With these extraordinary assurances of deceleration, he rolled close up to the nearest cow, executed a neat, controlled ground loop into the wind, then asked if there were any unexploded shells around.

It wasn’t all luck. It was good airmanship and good headwork of the kind that is required every day from the wartime Grasshoppers. Others came in the next day while the Long Toms were firing.

Nazi prisoners have gnashed their teeth and held their ears while describing the effects of American artillery. One SS Obersturmbannführer (lieutenant colonel) was indignant about Grasshoppers. He said that it is not uncommon to see them behind German lines. When many guns start shaking the Earth, Grasshoppers climb up regularly from pastures and apple orchards.

Altitude means a lot to the artillery. Like the fighter pilots, artillerymen know of a special advantage that is synonymous with altitude. Among other things, it often means enfilade protection for the guns and visibility for the observer. Often it means range. Observation is the main advantage, though, and regiments have battled for days to secure one hilltop favorable for artillery spoiling.

Soldiers all know that planes like Black Bait and Who Dat? play a role out of all proportion to their size. Near the front, eight-gunned Thunderbolts might patrol near by while one like Li’l Sourpuss staggers for altitude with a load of generators, radio, batteries, maps, binoculars, parachutes and flaunting a large buggy-whip antenna scarcely contemplated in the plane’s original design.

Nazis set flak traps for them. Messerschmitt 109s and Focke-Wulf 190s sometimes evade the friendly fighter cover and shoot them down, because German strong points might be pulverized, mechanical transport might disintegrate, indirectly caused by the little Grasshopper.

THE crews live a rugged life behind the battle lines, moving with the guns, sleeping on the ground, flying unarmed. When landing on a strange site, they don’t mind live cows in it, because Grasshoppers which have landed on antitank mines aren’t here anymore. They often land down-wind, especially when it is uphill. They have lots of fun when they must take off down the hill and down the wind; they say it is like the roller coasters back home.

In taking off from tight spots and over high obstructions. pilots study the wind very carefully and sometimes squeeze over the treetops by very gentle S-turning. They often fly to a new site with an L-4 so stuffed full of K-rations, ropes, bedrolls, pup tents and camouflage netting that its sides bulge, and an aeronautical engineer might be baffled trying to discover where the center of gravity has disappeared to. Before flying, some of them just hold the tail off the ground and if it “hefts” all right, they take off.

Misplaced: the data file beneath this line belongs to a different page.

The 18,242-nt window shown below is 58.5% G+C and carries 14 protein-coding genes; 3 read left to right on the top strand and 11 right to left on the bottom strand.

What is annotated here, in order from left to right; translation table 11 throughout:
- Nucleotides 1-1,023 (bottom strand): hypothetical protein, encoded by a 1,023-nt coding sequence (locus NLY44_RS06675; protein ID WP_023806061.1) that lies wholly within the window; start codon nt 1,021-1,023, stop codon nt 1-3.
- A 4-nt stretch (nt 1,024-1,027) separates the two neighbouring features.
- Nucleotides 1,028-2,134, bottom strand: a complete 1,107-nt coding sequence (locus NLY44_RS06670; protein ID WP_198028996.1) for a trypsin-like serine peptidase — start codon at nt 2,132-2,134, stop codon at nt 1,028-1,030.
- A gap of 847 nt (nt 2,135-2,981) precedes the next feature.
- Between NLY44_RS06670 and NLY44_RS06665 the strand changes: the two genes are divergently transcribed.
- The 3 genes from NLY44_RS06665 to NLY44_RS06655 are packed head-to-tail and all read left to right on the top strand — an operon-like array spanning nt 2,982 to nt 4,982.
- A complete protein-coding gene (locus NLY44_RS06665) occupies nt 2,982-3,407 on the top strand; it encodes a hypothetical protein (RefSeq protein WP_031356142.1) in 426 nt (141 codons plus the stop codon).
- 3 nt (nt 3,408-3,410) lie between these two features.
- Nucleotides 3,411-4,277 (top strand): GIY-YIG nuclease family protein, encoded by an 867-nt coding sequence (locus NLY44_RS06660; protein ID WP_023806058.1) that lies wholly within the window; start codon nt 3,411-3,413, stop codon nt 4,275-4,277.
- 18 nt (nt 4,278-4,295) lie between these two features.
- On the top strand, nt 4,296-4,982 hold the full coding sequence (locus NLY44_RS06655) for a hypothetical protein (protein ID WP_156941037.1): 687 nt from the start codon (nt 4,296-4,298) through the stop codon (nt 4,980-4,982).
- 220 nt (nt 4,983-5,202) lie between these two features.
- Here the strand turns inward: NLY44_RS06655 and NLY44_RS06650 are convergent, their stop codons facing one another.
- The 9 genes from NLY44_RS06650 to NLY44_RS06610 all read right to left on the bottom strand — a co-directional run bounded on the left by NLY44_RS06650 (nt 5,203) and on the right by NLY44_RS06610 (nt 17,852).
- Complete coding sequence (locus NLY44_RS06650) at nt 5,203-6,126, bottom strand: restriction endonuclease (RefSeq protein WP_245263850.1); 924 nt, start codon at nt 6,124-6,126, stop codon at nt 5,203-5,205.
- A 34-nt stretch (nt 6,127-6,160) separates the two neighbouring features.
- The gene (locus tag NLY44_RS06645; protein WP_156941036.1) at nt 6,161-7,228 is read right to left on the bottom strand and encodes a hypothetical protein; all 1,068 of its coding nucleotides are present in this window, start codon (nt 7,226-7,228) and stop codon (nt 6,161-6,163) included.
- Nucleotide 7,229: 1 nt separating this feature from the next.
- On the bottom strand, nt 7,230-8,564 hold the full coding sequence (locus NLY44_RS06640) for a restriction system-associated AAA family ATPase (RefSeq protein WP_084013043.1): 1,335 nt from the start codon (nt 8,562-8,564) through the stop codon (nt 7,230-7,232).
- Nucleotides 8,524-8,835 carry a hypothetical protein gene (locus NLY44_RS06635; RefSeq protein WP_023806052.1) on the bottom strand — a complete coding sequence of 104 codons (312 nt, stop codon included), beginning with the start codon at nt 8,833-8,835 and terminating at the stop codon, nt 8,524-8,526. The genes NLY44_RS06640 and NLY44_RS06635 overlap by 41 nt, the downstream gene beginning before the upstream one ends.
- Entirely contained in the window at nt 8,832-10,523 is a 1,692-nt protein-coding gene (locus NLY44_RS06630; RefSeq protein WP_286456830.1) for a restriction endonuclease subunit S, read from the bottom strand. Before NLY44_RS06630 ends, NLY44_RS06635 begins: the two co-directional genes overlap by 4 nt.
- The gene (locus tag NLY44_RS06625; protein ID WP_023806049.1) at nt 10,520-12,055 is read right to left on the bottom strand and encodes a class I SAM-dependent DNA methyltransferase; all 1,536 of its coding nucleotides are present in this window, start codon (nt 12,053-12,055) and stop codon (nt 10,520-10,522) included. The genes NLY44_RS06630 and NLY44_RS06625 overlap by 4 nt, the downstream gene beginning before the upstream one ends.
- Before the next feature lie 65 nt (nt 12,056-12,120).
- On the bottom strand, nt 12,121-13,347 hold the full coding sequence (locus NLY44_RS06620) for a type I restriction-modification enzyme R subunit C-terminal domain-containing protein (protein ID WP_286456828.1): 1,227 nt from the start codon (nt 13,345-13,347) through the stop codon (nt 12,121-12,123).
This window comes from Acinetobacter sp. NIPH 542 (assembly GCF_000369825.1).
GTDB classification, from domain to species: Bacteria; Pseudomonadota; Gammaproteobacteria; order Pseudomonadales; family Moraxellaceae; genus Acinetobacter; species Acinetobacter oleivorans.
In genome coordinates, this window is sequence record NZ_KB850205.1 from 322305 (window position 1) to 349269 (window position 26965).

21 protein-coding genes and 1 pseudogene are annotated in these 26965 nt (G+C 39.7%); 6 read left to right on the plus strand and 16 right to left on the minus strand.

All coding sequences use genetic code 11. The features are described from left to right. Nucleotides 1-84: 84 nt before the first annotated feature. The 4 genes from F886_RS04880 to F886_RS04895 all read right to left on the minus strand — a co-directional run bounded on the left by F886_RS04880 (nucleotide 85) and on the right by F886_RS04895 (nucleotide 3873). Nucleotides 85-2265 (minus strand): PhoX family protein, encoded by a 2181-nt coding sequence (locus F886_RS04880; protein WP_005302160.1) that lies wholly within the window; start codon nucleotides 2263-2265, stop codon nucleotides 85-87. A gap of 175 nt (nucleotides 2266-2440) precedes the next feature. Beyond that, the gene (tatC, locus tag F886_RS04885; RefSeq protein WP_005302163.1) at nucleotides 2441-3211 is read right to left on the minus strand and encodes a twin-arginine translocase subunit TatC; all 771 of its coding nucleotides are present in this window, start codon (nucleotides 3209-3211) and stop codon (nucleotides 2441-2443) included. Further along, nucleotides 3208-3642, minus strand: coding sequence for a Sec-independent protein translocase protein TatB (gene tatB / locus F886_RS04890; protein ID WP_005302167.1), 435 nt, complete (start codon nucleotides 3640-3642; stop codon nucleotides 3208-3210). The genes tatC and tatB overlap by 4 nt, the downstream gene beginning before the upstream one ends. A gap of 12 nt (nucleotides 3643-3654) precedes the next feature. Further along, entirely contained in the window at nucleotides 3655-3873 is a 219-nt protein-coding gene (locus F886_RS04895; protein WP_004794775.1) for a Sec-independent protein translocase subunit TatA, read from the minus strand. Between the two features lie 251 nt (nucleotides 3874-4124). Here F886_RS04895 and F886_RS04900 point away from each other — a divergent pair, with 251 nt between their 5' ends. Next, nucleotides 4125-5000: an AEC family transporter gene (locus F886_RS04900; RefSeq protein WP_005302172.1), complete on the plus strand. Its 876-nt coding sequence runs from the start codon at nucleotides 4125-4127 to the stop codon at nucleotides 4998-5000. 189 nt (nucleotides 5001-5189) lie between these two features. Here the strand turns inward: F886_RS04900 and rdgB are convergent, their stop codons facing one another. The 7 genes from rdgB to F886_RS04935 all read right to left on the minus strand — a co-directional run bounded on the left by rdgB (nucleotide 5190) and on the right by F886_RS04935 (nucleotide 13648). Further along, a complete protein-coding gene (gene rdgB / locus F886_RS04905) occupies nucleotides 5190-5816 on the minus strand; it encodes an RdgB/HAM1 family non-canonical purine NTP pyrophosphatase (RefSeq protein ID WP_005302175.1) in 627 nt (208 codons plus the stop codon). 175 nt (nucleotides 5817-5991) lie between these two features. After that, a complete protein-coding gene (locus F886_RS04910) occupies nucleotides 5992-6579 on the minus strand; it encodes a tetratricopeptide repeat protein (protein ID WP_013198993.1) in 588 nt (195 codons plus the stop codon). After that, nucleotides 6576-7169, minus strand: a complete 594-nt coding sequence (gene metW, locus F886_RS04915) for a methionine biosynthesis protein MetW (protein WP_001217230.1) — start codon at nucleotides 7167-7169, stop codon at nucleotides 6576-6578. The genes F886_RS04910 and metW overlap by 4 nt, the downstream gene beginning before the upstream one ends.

Alter landing near the front, the Grasshoppers taxi quickly beneath sheltering trees or hedges. A hatchet is standard equipment for clearing the way and providing leafy cover. Camouflage netting is quickly draped over the wings and tail. A dark cover is placed over the windshield, stakes are driven and the Grasshopper is bedded down. Many time Focke-Wulfs have flown directly over them only to fine that the Grasshoppers have disappeared into the landscape.

ONE Grasshopper pilot landed and yelled out. “Scrub one Messerschmilt!” The Messeischmitt 109 had dived. The Grasshopper went down in a loose tailspin, then pulled out very abruptly. Apparently the late Messerschmilt pilot had tried it also.

They do not always escape. Focke-Wulf 190s have attacked them with four Mauser cannon and have blown Grasshopper and crew into small pieces. They have no armor protection. They rely on friendly fighter cover, antiaircraft fire, concealment, alertness and their ability to fly around haystacks.

There is no one who would deny that those early experiments of the Field Artillery, with the assistance of the Civil Aeronautics Administration in the initial training of Grasshopper crews, were not highly successful. These crews are veterans now.

Some Grasshoppers, perhaps, have helped to direct almost as many tons onto Nazi heads as a thousand-bomber raid. The little ships are proved veterans of this war and when the big Libs and Forts reach their Valhalla. I think they will reserve some space there for the Grasshoppers like Who Dat?, Flak Bait and Li’l Sourpuss.


[photo cutline pg. 8] Ruined Castelforte, Italy, as seen from a Piper Cub, one of the audacious, tiny, unarmed “Grasshoppers” that spot the enemy for our Field Artillery.